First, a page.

Consumers are feeling the pinch from higher inflation, sentiment survey shows, and they don’t like it


The numbers: Rising inflation has cast a shadow over the U.S. economic recovery as Americans pay higher prices for a variety of goods and services ranging from steaks to used cars to plane tickets, according to a closely followed consumer survey.

The second and final reading of the consumer sentiment index edged up a tick to 82.9 from an initial 82.8, the University of Michigan said Friday. But it was still down sharply from a 13-month high of 88.3 in April.

All three major surveys of consumer confidence fell in May owing to worries about higher prices.

Read: Why aren’t Americans happier about the economy? They are paying higher prices for almost everything

Big picture: For the first time in arguably decades inflation is on the minds of everyone from Main Street to Wall Street to Washington. Prices are soaring after years of hardly any inflation.

Read: U.S. inflation hasn’t been this high since 2008

The Federal Reserve, the nation’s inflation watchdog, insists prices will come back down once the economy is mostly healed, pentup demand is satisfied and the global pandemic fades.

The process could take a year or more to play out, though, and keep the debate over inflation raging.

Read: The U.S. economy has suffered a few missteps. Just how bad is it?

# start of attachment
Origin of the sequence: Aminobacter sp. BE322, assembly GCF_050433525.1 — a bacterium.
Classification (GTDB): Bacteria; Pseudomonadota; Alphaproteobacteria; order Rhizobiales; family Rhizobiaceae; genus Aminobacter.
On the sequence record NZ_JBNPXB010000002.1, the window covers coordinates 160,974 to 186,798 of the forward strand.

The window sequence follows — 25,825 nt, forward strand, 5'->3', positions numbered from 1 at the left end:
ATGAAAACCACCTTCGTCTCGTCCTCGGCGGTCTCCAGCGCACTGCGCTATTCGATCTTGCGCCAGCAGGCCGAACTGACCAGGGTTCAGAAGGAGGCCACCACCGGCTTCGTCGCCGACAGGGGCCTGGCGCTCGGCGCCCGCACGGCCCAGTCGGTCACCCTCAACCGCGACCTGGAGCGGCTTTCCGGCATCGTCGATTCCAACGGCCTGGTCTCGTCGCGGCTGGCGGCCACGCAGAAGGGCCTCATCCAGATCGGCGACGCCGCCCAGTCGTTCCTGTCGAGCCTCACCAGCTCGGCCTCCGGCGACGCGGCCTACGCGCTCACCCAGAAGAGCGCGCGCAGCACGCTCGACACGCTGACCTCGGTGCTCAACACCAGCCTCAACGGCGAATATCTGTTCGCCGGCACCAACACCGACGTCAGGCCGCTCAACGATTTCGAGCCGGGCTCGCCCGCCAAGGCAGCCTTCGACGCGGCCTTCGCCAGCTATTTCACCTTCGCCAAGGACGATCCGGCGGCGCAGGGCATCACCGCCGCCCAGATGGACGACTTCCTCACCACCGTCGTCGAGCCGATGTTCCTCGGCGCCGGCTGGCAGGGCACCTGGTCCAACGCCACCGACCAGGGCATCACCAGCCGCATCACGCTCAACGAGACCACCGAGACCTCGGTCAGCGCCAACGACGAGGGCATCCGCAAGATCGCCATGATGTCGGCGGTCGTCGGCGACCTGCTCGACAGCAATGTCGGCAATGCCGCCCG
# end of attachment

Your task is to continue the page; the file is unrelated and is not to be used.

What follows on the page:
Key details: The surprise decline in consumer sentiment in May was triggered by sudden worries about inflation. Consumer prices have surged this year and jumped more than 4% in the past 12 months — a 13-year high.

Americans are paying more for virtually everything: groceries, gas, appliances, sporting goods, used vehicles, auto insurance, vacation rentals and so on. That’s eating away at their paychecks and some of their hefty savings.

Read: Used-car prices soar and the sticker shock may get worse

The result: The attitude of Americans right now about their personal finances and broader economy is somewhat subdued despite a huge decline in coronavirus cases. The so-called index of current conditions declined to 89.4 in May from 97.2 in April.

Consumers were also uncertain about what the next six months would bring. The expectation index slipped to 78.8 this month from 82.7 in April.

What they are saying? “Record proportions of consumers reported higher prices across a wide range of discretionary purchases, including homes, vehicles, and household durables,’ said Richard Curtin, chief economist of the survey.

Market reaction: The Dow Jones Industrial Average
and S&P
rose in Friday trades. Stocks held onto gains after the sentiment results.

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